I’m looking forward to next summer’s conference in San Diego. I’m hoping with the show being on the West Coast we will be seeing some new vendors and fun stuff happening in the show marketplace.
I decided to take this class with Karen Whooley on a bit of a lark. I was curious about knooking and I love taking classes with Karen. As a teacher myself, observing other teachers’ class room styles is very educational to me…and Karen is a fabulous teacher. But this class turned out to be so much more for me than I had expected.
My issue with knitting has always been that I feel like the needle in my right hand is lacking something. That’s right, it needs a hook! So this knooking thing was way cool for me. Finally, everything I understood about knitting could be applied to a craft that used a hook. The fabric created with knooking is true “knit” fabric, the tools to create it are just a little different.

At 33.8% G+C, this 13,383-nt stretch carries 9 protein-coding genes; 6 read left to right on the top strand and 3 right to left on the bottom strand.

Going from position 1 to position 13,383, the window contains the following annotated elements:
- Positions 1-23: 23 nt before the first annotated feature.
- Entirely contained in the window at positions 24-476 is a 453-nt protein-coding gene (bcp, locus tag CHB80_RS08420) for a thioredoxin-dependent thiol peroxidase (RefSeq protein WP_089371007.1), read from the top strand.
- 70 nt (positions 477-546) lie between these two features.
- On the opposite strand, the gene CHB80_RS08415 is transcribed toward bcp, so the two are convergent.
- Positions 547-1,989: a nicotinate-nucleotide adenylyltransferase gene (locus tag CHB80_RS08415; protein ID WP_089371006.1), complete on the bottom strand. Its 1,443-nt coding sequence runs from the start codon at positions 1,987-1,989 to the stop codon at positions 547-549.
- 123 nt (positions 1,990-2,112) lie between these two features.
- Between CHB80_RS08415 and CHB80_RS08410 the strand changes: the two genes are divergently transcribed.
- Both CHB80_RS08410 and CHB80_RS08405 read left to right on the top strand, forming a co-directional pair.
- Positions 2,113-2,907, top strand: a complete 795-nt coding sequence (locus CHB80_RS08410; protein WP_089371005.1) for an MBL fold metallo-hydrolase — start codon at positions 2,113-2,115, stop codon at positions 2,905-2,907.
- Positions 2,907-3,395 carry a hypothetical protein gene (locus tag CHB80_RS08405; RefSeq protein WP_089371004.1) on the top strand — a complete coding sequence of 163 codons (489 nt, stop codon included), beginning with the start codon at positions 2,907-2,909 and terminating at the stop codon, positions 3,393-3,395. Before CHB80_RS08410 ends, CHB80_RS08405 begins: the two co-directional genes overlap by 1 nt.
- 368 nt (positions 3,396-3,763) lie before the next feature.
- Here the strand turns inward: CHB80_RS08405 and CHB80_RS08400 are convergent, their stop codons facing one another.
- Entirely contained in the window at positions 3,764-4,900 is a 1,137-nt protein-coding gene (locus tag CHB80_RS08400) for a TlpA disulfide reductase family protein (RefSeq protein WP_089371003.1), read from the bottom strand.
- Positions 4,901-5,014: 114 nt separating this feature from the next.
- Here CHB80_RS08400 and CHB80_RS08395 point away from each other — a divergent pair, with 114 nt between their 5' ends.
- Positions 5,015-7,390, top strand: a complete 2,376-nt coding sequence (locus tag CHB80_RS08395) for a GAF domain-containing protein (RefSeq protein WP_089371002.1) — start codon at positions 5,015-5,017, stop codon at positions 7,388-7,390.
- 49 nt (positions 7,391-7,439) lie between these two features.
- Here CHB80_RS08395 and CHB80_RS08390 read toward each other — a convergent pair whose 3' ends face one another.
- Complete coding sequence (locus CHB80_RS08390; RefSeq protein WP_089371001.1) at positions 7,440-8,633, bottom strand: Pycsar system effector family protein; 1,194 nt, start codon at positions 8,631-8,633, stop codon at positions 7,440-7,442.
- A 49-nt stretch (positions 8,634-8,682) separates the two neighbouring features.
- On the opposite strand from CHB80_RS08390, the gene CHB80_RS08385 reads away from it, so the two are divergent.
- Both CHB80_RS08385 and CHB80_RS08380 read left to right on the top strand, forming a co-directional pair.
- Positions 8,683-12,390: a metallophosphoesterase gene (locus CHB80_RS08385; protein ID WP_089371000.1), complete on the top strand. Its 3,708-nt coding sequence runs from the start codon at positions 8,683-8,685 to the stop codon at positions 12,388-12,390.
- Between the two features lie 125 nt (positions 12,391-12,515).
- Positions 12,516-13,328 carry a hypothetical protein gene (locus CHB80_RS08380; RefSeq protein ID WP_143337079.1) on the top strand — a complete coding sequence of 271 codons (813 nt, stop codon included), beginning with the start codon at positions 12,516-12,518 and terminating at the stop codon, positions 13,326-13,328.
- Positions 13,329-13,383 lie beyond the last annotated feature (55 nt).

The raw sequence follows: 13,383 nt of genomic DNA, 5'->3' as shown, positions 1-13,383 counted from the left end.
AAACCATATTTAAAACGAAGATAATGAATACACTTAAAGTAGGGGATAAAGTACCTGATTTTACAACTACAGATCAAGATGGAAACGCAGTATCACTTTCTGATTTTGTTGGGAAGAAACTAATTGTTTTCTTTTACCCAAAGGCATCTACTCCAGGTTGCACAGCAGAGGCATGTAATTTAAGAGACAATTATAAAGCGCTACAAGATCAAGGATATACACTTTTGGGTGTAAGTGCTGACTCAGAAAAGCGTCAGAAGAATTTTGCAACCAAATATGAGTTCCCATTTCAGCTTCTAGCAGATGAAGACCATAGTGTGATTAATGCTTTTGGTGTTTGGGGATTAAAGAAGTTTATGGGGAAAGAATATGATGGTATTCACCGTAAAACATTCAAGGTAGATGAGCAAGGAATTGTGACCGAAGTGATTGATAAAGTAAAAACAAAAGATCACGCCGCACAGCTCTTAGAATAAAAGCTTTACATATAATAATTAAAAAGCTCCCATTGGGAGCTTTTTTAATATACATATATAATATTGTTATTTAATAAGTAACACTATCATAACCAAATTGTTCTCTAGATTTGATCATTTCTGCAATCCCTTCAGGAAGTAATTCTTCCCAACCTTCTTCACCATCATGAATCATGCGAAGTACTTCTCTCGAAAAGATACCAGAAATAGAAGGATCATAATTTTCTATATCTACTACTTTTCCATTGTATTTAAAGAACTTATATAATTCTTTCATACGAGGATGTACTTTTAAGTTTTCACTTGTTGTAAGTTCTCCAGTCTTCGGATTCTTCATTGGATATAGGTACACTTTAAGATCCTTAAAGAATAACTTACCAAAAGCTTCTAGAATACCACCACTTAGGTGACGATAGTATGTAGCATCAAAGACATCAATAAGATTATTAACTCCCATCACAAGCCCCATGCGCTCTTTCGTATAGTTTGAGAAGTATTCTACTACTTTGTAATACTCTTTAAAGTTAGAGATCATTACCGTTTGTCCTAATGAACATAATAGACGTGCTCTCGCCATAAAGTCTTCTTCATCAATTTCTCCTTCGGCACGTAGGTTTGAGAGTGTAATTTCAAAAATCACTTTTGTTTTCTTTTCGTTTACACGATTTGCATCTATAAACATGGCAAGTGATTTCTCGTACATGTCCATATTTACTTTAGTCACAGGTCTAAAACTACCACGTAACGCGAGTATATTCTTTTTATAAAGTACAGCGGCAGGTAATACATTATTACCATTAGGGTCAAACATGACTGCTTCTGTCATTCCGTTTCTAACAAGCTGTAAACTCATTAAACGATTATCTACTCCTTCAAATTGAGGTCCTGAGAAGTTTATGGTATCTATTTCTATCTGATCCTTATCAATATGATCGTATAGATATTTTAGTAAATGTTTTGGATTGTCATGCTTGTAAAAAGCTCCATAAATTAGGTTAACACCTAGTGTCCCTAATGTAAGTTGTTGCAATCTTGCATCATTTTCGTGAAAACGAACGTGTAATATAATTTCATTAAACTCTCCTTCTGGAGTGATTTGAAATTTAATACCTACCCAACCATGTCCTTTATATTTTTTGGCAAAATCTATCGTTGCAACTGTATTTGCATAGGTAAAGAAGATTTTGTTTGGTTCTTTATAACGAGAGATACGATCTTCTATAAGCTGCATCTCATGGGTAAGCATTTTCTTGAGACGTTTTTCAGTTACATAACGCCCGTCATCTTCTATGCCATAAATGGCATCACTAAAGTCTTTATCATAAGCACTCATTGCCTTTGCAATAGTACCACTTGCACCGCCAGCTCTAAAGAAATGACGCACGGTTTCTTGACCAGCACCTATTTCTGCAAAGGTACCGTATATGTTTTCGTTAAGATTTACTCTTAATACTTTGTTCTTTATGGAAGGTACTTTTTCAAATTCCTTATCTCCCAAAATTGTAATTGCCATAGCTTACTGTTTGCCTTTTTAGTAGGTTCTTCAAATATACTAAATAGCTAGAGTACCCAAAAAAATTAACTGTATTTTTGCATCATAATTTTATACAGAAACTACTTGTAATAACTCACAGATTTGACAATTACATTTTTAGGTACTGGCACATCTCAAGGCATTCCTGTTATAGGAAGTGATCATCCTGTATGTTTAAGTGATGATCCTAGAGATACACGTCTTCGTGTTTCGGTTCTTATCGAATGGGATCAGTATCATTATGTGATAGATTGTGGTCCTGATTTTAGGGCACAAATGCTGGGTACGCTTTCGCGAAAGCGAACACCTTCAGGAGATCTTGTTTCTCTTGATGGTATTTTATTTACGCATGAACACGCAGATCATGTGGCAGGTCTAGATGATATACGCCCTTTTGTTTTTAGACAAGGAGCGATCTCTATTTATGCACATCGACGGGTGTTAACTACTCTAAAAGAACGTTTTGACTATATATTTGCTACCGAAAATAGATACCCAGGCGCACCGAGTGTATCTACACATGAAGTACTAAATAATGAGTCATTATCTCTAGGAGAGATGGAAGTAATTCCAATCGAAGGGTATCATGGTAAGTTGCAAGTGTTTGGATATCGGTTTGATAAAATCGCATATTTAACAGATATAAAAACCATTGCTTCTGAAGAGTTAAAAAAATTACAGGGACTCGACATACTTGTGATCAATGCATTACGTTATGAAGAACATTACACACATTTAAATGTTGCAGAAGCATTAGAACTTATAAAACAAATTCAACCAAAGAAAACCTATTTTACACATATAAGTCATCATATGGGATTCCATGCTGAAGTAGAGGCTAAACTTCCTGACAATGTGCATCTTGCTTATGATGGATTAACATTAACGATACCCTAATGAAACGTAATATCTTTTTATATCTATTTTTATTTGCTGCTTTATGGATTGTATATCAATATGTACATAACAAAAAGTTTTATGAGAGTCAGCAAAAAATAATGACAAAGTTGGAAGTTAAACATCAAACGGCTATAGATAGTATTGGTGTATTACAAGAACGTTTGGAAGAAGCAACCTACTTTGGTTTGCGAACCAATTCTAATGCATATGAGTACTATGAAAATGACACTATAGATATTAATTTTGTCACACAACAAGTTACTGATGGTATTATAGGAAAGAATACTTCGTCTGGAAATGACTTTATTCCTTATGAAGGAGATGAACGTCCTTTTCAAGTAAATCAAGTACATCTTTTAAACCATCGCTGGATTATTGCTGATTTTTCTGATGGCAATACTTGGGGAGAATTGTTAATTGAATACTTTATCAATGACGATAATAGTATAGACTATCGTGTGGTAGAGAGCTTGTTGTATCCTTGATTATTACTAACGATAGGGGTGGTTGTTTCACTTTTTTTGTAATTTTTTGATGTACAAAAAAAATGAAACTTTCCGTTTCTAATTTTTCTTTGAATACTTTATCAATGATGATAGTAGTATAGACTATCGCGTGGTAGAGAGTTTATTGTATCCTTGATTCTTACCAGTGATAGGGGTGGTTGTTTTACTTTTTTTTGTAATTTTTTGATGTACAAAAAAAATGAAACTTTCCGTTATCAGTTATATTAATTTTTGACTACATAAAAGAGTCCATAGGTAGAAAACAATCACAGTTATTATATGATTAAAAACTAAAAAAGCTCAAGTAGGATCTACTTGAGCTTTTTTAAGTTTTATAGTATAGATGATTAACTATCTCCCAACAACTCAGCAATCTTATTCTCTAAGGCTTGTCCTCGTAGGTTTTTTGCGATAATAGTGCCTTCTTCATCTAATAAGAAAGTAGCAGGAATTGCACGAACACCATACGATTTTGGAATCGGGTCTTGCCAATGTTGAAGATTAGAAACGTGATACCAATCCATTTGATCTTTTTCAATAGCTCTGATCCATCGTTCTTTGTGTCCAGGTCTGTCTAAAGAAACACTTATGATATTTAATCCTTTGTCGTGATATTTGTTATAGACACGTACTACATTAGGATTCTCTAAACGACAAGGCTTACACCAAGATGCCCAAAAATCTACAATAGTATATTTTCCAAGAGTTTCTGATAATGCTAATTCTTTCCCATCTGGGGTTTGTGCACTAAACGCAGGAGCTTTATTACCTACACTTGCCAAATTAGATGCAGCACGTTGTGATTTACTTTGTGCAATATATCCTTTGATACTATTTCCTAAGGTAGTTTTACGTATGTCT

Leisure Arts very kindly supplied the kits for all the students in Karen’s class. So that made it easy for us all to get started. The kits held 3 hooks of different sizes, 3 satin cords and a handy sized booklet with everything you needed to know to begin knooking. Having taken my knitting class the day before also helped me. I was rocking along very quickly with my knooking and having a great time.
I got a lot further along with my swatch in this class than I had in my knitting class.
Didn’t bind off very well though, the top of my swatch had a serious curling problem.
One thing I’ve always struggled with in my knitting is twisting stitches and if I pull out a needle accidentally I often put the stitches back on the needle wrong. What I was really enjoying about knooking was I wasn’t struggling to keep stitches from slipping off the needles when making them and could focus more on what was happening with them.